If possible, someone else helping - it's easier if one holds while the other does the clipping. If that's not possible, wrap the chicken in a towel on your knee. The covering calms them.
Take a deep breath. The calmer you are, the calmer your chicken will be.
You're aiming to cut only the long primary flight feathers on the wing. It's easy to find them. They're longer than any of the other feathers and there are usually ten of them.
Holding your chicken firmly (but kindly!), spread her wing out. Some people suggest using the left wing but I haven't found it makes any difference.
Just before the ten long feathers you'll see one shorter one. It's at that point you need to start clipping outwards towards the end of the wing - not back towards the body.
You'll see a row of shorter feathers a few inches above the flight feathers. That's the length you need to clip the flight feathers back to. Clip to just below those feathers, don't cut into them.
Bear in mind that you will need to re-do this after your chickens have moulted - after a moult, their wing feathers will grow back.
The only thing to go wrong is if you cut 'blood feathers' - feathers which have a blood supply. They're easy to see - they're shorter than the primary flight feathers and the shaft, or quill, is dark rather than white. Keep an eye out for them.
If you follow these instructions, that just won't happen.
If by some chance you do clip the wrong feathers you'll hit a blood supply and the chicken will bleed. A lot.
If that happens, it's not difficult to manage. Just don't panic because if you do, so will your chicken. Her blood pressure will go up and she'll bleed even more.
Get some cornflour (cornstarch in the US) dip the wing in it and then apply a bit of pressure to the tip. The flour acts as a coagulant and the bleeding should stop.
If you don't have corn starch, a bar of soap will do at a push. Rub the tip of the wing in it, pinch it and again, the soap will act as a coagulant.
There's also an excellent product on the market called "Vetericyn Plus Wound and Skin Care". It's not cheap, but it's amazing for almost miracle healing of any kind of wound in a chicken. We also use it for our dogs when necessary.
Keep some in stock.
Since this video was made I've graduated to buying a pair of nail scissors which I keep specifically for this purpose.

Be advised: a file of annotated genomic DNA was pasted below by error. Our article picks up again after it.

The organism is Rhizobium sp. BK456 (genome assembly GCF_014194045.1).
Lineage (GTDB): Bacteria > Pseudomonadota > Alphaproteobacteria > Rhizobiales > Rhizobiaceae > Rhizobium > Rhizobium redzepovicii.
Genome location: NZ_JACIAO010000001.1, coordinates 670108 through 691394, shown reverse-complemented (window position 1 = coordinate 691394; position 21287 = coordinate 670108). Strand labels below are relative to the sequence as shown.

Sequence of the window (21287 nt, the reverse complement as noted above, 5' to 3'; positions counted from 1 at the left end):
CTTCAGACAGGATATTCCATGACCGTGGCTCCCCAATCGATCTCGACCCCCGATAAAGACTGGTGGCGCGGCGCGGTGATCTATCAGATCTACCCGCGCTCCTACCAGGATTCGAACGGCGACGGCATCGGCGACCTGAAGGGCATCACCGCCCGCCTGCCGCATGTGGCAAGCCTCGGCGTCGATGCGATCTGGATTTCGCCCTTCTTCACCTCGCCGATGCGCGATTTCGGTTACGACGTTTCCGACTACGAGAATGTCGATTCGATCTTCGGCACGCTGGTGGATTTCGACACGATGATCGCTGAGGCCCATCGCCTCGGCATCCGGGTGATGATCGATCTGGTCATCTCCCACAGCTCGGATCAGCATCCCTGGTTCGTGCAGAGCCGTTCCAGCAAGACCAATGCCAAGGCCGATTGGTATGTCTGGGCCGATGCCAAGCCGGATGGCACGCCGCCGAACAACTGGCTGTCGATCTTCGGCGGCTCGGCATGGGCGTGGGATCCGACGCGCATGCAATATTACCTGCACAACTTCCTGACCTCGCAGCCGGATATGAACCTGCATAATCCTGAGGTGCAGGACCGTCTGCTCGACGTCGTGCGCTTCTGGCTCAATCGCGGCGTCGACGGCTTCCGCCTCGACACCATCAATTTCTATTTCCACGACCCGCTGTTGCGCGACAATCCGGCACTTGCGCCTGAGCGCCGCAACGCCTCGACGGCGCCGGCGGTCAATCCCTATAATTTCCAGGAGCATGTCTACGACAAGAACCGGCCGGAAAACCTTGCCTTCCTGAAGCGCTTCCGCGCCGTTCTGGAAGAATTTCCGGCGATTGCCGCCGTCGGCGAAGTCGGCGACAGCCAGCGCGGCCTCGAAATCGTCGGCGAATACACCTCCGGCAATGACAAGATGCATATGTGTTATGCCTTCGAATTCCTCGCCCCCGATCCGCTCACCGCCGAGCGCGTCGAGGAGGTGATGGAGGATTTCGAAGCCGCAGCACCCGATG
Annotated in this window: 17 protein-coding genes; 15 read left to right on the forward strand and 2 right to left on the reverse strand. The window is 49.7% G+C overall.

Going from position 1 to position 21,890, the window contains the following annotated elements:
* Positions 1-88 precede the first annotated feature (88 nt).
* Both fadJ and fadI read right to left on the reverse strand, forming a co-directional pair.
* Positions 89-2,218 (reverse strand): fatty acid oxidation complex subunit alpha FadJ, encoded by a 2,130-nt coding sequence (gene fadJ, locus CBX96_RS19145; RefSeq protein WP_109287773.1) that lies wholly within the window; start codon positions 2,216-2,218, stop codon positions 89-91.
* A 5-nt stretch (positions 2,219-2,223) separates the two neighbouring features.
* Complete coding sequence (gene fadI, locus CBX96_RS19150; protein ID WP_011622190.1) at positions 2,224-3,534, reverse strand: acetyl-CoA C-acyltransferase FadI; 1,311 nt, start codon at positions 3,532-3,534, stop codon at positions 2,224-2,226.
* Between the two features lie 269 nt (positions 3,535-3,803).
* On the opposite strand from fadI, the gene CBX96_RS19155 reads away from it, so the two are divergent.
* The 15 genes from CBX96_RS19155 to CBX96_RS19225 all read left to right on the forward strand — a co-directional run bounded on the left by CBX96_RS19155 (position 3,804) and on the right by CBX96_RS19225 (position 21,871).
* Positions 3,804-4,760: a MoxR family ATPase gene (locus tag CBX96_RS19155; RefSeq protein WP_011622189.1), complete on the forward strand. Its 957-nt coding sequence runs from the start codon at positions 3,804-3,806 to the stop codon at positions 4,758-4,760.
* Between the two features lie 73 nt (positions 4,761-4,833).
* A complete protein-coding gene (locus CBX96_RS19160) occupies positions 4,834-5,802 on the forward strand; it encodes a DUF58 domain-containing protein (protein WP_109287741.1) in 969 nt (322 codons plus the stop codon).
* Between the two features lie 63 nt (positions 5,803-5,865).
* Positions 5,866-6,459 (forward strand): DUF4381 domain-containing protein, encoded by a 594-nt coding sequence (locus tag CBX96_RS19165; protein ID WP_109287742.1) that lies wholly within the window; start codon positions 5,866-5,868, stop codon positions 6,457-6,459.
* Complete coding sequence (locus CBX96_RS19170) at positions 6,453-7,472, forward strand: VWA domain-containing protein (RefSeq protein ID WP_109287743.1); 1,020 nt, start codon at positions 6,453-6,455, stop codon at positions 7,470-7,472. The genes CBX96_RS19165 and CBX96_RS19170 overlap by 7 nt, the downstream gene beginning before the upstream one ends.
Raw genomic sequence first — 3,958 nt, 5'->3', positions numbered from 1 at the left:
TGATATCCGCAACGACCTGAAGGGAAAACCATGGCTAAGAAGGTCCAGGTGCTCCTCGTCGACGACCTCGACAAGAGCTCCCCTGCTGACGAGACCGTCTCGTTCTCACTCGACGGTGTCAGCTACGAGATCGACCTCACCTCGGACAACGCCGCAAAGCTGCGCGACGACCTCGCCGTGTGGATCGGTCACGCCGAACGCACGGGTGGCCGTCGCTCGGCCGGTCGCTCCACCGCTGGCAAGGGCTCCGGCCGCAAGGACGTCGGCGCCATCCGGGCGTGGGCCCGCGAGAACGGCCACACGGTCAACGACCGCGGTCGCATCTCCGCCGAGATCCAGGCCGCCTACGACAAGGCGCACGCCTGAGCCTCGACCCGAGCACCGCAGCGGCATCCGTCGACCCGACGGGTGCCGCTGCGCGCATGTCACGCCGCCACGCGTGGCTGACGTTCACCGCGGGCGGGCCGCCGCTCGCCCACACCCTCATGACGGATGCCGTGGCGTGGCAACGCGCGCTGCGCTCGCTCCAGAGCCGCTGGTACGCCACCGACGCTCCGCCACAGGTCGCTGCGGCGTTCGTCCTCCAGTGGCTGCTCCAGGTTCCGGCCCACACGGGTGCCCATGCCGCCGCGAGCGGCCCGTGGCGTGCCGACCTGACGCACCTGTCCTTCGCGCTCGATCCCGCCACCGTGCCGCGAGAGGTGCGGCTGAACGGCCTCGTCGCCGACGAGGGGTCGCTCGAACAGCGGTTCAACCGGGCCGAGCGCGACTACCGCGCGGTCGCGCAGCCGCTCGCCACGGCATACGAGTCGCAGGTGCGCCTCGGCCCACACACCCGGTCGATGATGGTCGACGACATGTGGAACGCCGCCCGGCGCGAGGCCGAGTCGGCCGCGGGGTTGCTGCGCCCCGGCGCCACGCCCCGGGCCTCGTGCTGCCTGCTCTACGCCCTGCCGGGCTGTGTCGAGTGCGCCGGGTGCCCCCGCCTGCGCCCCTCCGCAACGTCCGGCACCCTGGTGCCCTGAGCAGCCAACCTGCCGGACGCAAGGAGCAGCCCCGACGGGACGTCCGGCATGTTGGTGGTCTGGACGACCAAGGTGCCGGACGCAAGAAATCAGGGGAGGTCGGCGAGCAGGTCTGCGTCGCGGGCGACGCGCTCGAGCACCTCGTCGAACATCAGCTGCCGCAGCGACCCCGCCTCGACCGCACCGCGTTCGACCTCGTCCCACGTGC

It stops family members being a little grossed out by the kitchen scissors being used for chickens and it means I'm not scrabbling around trying to find some sharp kitchen scissors when I need them quickly.
These are also particularly sharp and, because they're made for very thick human nails (I know, too much information, sorry) they cut through wing quills like butter. I also use them if ever I need to clip my flock's toenails.
If you decide that clipping your flock's wings isn't right for you, that's fine - everyone's situation is different and people have differing and sometimes very strong views about it.
The important thing is that you take in all the information and then make whichever decision is the right one for you and for your circumstances.
There are different options available if you have a problem with your flock escaping their run, including using netting as a cover. For me, that wasn't practical - my run is huge.
If you want to know more about why I decided to do it, have a look at this page about how well some chickens can fly - and how it got one of mine into deep trouble!
Click on the pic to learn more.
If you'd like to leave a comment about your own experiences, either of clipping wings or of an alternative you've found which works well for you, please leave a comment below.
I'm always more than happy to hear about what works for other people. Constant learning about how to look after our flocks is what this site is all about!